My dreams on New Year’s Night (not New Year’s Eve– the night after) were filled with swirling words; words revolving in rows, words spinning, dancing and changing partners to form new phrases and new meanings. This is because I spent New Year’s Day helping Mockingbird Books do inventory.
I thought that California still had an inventory tax of some kind, and it does, but that is usually due in July, apparently tied to the state fiscal year. Brandy says the reason she does inventory at the end of the calendar years is for general tax purposes. To determine your profit and loss for the year, you have to take existing inventory into account. Brandy has been in the book business for more than 20 years. This means that she does not take the word of her database and call it good; she touches every book in the store — or someone does.
What’s in a Name
Brandy uses Basil as her in-store Point of Sale system. It works well for a used book store; interfacing well with Amazon, providing decent reports and deleting books (mostly) from inventory when they are sold. It does not help much with the process of inventory, though. Last year Mark printed out a bunch of hardcopy lists directly from Basil for us to use with inventory. This year, after a few Basil upgrades, that particular option was no longer available. Instead, Geronimo toiled in the land of Word for about an hour and a half before creating a table that the data could drop into. He spent the rest of the day printing out sections, using more than a ream of paper. We all agreed that Basil could do this better. Surely other Basil customers do inventory.
The lists were pretty good though, and most of the “glitches” make sense given the algorithm the database uses. The lists printed alphabetically by author’s last name. Logical, yes? That’s how we shelve, after all… mostly. The system struggles though, with anthologies, collections and books “authored” by groups like The Smithsonian.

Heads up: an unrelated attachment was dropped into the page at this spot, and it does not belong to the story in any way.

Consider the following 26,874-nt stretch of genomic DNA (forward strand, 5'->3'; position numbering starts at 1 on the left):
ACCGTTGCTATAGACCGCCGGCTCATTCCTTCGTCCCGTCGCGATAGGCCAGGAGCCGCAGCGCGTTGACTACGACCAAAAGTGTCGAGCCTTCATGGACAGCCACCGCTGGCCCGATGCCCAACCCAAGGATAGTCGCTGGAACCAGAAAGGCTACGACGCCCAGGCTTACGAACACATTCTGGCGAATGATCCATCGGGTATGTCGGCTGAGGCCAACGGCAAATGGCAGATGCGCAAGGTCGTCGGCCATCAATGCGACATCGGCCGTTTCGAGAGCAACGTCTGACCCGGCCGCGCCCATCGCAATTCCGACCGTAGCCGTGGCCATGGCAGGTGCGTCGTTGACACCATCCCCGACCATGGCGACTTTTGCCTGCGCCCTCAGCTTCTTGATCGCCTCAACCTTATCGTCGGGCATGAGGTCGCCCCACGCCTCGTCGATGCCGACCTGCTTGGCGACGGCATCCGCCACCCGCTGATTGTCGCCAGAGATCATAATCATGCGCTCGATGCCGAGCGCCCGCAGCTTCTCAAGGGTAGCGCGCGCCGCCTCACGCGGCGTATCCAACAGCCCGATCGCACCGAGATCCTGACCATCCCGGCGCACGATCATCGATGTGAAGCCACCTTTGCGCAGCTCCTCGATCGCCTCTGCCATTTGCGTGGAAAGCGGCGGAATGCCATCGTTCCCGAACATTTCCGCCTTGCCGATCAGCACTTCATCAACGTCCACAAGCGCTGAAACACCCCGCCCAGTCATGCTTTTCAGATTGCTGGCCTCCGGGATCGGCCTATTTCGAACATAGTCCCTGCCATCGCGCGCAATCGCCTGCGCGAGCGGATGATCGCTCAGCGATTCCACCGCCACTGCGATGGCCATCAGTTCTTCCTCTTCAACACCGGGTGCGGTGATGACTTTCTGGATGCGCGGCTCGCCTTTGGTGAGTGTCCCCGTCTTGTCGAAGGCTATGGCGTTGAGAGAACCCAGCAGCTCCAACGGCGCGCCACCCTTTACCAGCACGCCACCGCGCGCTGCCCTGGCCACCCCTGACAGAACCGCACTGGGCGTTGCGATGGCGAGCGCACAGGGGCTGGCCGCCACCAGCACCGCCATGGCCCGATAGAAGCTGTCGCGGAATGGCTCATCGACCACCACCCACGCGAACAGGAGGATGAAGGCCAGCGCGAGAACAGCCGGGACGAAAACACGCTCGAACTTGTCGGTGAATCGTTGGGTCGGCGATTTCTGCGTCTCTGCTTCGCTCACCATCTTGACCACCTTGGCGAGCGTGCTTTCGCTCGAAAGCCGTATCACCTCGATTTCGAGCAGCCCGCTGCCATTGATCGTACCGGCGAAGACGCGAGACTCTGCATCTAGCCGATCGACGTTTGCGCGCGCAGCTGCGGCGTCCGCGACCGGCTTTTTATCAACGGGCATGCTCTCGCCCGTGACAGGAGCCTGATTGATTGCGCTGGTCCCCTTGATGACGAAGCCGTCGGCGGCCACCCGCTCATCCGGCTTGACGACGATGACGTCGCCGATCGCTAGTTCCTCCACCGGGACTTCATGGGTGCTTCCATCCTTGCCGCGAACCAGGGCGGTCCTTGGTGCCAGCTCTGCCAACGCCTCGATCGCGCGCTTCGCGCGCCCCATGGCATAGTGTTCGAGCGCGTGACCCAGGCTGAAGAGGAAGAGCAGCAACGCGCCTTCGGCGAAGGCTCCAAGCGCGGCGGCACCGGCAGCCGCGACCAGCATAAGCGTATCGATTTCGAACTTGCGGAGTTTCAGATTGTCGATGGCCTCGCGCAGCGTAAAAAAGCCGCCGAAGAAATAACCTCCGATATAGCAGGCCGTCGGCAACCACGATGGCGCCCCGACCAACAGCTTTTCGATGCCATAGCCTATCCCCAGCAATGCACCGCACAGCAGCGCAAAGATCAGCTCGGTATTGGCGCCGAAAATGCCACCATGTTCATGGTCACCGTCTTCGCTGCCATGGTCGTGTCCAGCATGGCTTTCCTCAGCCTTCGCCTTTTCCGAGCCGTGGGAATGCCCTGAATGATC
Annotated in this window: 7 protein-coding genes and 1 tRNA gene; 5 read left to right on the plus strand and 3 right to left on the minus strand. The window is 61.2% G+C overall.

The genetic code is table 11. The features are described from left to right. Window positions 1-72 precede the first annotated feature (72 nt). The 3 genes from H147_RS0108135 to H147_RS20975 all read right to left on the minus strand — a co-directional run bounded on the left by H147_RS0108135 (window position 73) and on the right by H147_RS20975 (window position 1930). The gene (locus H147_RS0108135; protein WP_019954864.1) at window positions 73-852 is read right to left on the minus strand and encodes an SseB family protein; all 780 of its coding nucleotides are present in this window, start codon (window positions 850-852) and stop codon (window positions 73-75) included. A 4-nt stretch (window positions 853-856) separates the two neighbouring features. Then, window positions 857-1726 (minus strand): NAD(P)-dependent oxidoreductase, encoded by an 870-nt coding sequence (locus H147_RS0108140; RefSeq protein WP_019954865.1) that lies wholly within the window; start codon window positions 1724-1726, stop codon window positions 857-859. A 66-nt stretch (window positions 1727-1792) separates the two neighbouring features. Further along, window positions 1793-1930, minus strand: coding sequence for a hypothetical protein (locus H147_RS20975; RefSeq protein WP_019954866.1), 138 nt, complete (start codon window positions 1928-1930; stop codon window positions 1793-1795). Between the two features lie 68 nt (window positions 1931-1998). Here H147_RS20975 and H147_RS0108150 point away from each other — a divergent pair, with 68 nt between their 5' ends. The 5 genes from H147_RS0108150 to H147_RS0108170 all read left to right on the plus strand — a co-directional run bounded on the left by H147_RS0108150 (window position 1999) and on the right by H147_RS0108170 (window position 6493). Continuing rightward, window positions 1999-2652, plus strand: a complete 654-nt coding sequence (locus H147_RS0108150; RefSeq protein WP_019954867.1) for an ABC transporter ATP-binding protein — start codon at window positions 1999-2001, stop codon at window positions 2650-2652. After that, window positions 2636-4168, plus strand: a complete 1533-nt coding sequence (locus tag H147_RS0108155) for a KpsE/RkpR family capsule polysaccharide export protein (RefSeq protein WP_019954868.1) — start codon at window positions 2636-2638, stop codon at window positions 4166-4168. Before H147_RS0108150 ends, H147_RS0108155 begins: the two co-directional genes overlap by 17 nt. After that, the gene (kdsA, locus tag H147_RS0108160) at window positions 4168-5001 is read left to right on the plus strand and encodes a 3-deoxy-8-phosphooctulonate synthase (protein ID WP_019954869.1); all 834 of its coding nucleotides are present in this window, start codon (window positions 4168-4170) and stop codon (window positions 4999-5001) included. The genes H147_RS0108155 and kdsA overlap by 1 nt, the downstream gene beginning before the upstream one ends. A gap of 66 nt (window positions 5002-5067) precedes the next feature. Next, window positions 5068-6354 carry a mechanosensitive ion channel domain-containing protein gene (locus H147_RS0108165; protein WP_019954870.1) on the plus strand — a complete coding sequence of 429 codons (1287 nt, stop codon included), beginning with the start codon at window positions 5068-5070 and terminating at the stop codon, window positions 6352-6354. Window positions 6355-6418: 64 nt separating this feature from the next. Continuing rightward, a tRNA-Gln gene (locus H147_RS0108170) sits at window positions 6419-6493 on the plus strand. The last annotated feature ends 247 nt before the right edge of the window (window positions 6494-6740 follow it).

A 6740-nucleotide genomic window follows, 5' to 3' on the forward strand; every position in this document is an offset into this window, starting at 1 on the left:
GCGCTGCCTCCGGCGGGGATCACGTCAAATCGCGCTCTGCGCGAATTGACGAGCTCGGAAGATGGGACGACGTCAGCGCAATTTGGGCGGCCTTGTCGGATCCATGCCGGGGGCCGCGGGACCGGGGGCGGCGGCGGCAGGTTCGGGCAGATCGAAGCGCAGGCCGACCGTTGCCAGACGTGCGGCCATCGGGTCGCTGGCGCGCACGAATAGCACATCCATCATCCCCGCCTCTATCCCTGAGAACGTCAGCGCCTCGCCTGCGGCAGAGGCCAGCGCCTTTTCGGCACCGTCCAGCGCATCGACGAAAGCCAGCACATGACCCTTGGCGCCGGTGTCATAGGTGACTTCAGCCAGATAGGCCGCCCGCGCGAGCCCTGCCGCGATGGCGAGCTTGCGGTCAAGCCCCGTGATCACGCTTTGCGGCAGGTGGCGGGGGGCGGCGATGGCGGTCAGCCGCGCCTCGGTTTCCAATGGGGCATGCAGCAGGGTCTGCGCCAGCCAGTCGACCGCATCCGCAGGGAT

It also leads to mildly annoying but understandable listing errors. Robert Penn Warren shows up correctly in the W’s as Warren, Robert Penn. John Dos Passes shows up, incorrectly but logically, in the Ps as Passos, John Dos. Thomas deQuincey shows up in the D’s, because whoever listed Confessions of an Opium Eater ran the name together. Linda LaPlant showed up in the P’s, as “Plant, Linda La,” because someone left a space.
I started with Biography. Jeff had expressed concern about Biography. It’s the one section of the store where we do not usually file by author last name. We file by subject name. If the book is a memoir of a time period, or a book about a group or a thing (the Bolshoi Ballet or something) then we file by author. It is not as confusing as it sounds. It’s all based on the goal of getting the right book into the customer’s hands. Still, with a list that’s alpha by author, Biography was going to be a challenge. I reversed the usual way of working, starting with the first book on the shelf and finding it on the list, rather than working from the list. It worked great. I found two books in Biography that were memoir but correctly belonged in Sports. I found a book in History and one in Travel and Adventure (Into the Wild) that belonged in Biography.